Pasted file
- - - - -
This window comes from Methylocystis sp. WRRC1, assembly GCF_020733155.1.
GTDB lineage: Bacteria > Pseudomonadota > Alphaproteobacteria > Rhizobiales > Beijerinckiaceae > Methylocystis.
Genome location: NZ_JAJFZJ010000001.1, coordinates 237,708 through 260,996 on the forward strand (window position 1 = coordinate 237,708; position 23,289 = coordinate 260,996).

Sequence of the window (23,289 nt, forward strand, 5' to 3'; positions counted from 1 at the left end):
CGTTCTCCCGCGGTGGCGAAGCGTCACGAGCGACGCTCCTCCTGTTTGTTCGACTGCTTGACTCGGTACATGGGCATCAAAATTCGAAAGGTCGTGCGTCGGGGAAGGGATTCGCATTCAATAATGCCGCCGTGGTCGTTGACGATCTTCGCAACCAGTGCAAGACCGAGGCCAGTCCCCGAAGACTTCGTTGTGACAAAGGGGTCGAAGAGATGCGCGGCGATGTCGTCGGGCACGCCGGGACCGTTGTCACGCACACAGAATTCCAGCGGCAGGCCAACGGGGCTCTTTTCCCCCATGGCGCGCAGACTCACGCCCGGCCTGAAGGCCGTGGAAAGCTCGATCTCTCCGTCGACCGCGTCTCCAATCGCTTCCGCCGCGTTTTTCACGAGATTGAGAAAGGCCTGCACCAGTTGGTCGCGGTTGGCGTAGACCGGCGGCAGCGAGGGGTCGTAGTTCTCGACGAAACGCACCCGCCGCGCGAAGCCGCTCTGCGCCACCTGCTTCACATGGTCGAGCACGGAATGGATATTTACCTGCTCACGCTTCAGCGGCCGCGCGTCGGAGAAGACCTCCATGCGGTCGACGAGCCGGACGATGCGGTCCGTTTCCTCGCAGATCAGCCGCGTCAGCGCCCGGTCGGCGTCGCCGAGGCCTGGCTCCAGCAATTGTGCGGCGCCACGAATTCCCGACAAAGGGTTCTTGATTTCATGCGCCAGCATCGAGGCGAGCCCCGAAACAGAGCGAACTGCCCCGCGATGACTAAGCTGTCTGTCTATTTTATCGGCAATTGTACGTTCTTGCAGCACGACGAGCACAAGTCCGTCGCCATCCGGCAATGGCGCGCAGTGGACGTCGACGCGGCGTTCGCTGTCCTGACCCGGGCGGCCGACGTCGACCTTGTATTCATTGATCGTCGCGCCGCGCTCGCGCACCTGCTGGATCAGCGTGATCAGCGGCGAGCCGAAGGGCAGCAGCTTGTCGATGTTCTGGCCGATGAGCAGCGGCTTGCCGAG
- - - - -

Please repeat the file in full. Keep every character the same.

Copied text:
This window comes from Methylocystis sp. WRRC1, assembly GCF_020733155.1.
GTDB lineage: Bacteria > Pseudomonadota > Alphaproteobacteria > Rhizobiales > Beijerinckiaceae > Methylocystis.
Genome location: NZ_JAJFZJ010000001.1, coordinates 237,708 through 260,996 on the forward strand (window position 1 = coordinate 237,708; position 23,289 = coordinate 260,996).

Sequence of the window (23,289 nt, forward strand, 5' to 3'; positions counted from 1 at the left end):
CGTTCTCCCGCGGTGGCGAAGCGTCACGAGCGACGCTCCTCCTGTTTGTTCGACTGCTTGACTCGGTACATGGGCATCAAAATTCGAAAGGTCGTGCGTCGGGGAAGGGATTCGCATTCAATAATGCCGCCGTGGTCGTTGACGATCTTCGCAACCAGTGCAAGACCGAGGCCAGTCCCCGAAGACTTCGTTGTGACAAAGGGGTCGAAGAGATGCGCGGCGATGTCGTCGGGCACGCCGGGACCGTTGTCACGCACACAGAATTCCAGCGGCAGGCCAACGGGGCTCTTTTCCCCCATGGCGCGCAGACTCACGCCCGGCCTGAAGGCCGTGGAAAGCTCGATCTCTCCGTCGACCGCGTCTCCAATCGCTTCCGCCGCGTTTTTCACGAGATTGAGAAAGGCCTGCACCAGTTGGTCGCGGTTGGCGTAGACCGGCGGCAGCGAGGGGTCGTAGTTCTCGACGAAACGCACCCGCCGCGCGAAGCCGCTCTGCGCCACCTGCTTCACATGGTCGAGCACGGAATGGATATTTACCTGCTCACGCTTCAGCGGCCGCGCGTCGGAGAAGACCTCCATGCGGTCGACGAGCCGGACGATGCGGTCCGTTTCCTCGCAGATCAGCCGCGTCAGCGCCCGGTCGGCGTCGCCGAGGCCTGGCTCCAGCAATTGTGCGGCGCCACGAATTCCCGACAAAGGGTTCTTGATTTCATGCGCCAGCATCGAGGCGAGCCCCGAAACAGAGCGAACTGCCCCGCGATGACTAAGCTGTCTGTCTATTTTATCGGCAATTGTACGTTCTTGCAGCACGACGAGCACAAGTCCGTCGCCATCCGGCAATGGCGCGCAGTGGACGTCGACGCGGCGTTCGCTGTCCTGACCCGGGCGGCCGACGTCGACCTTGTATTCATTGATCGTCGCGCCGCGCTCGCGCACCTGCTGGATCAGCGTGATCAGCGGCGAGCCGAAGGGCAGCAGCTTGTCGATGTTCTGGCCGATGAGCAGCGGCTTGCCGAG